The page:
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Sat, Aug. 17

Thinning operations planned for along Senator Highway
Forest Service warns of temporary closures, dangers in area

Beginning this week, a contractor will be using heavy equipment to thin trees on 695 acres of Prescott National Forest land.

Known as the Schoolhouse Stewardship Project, the acreage is located south of the City of Prescott between Senator Highway and White Spar Road. Thinning operations will initially start along Senator Highway.

The thinning is dependent on weather and soil conditions, but visitors can expect equipment to be in the area for the next two to four months.

Several sections of the project are located adjacent to Goldwater Lakes Trail 396, which makes up a portion of the Prescott Circle Trail.

As the contractor moves through the area, portions of the Circle Trail and other system trails will be periodically closed and trail users will be re-routed to other system trails. Additionally, the 396 trailhead, located on White Spar Road, could be closed during a portion of this time.

At this time, operations will not impact trail use. However, as the operator moves through the project area, numerous signs will be posted to make trail users aware of thinning operations, the status of trail closures as well as alternate routes.

“Please do not enter areas where the heavy equipment is operating. Approaching such equipment is very dangerous as the operator may not see you,” said Prescott National Forest spokesperson Debbie Maneely.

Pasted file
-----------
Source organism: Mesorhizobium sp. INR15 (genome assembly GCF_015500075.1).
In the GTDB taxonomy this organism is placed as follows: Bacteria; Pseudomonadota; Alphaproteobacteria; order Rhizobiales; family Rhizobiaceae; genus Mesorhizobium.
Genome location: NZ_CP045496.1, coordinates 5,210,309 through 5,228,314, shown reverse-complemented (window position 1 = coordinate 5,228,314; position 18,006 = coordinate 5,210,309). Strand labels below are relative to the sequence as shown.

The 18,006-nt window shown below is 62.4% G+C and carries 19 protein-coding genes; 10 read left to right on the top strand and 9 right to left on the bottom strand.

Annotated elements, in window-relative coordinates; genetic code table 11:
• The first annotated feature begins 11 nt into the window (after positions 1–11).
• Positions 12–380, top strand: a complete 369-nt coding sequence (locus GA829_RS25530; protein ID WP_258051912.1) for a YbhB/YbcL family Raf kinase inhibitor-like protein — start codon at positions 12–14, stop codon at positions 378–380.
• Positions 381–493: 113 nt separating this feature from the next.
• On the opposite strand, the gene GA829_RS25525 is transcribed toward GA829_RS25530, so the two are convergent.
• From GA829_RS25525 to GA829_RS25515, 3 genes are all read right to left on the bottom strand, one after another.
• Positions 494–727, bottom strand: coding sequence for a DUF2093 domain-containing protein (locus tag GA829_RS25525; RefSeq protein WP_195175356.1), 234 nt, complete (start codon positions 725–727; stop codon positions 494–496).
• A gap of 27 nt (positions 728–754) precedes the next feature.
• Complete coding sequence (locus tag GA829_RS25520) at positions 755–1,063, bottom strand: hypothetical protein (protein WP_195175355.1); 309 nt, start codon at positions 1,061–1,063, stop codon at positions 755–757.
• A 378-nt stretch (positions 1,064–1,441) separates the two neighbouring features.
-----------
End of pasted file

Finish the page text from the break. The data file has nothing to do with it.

Measures will also be taken to protect the surface of trails and impacts will be remedied by the contractor and the Forest Service as needed. In addition, there will be increased truck traffic along Senator Highway and White Spar Road.

Prescott National Forest personnel will also ensure that agency approved events, such as the Whiskey Off-Road Race, will experience only minimal interruptions. Until mechanical operations are concluded, which is estimated to be in early March, forest managers recommend that visitors take advantage of recreational opportunities in the Granite Basin Recreation Area or the Thumb Butte Day Use Area.

The intent of the project is to improve the health and resiliency of fire-adapted ecosystems while simultaneously reducing hazardous fuels that pose a threat to life and property in the wildland-urban interface.

Information provided by the Prescott National Forest

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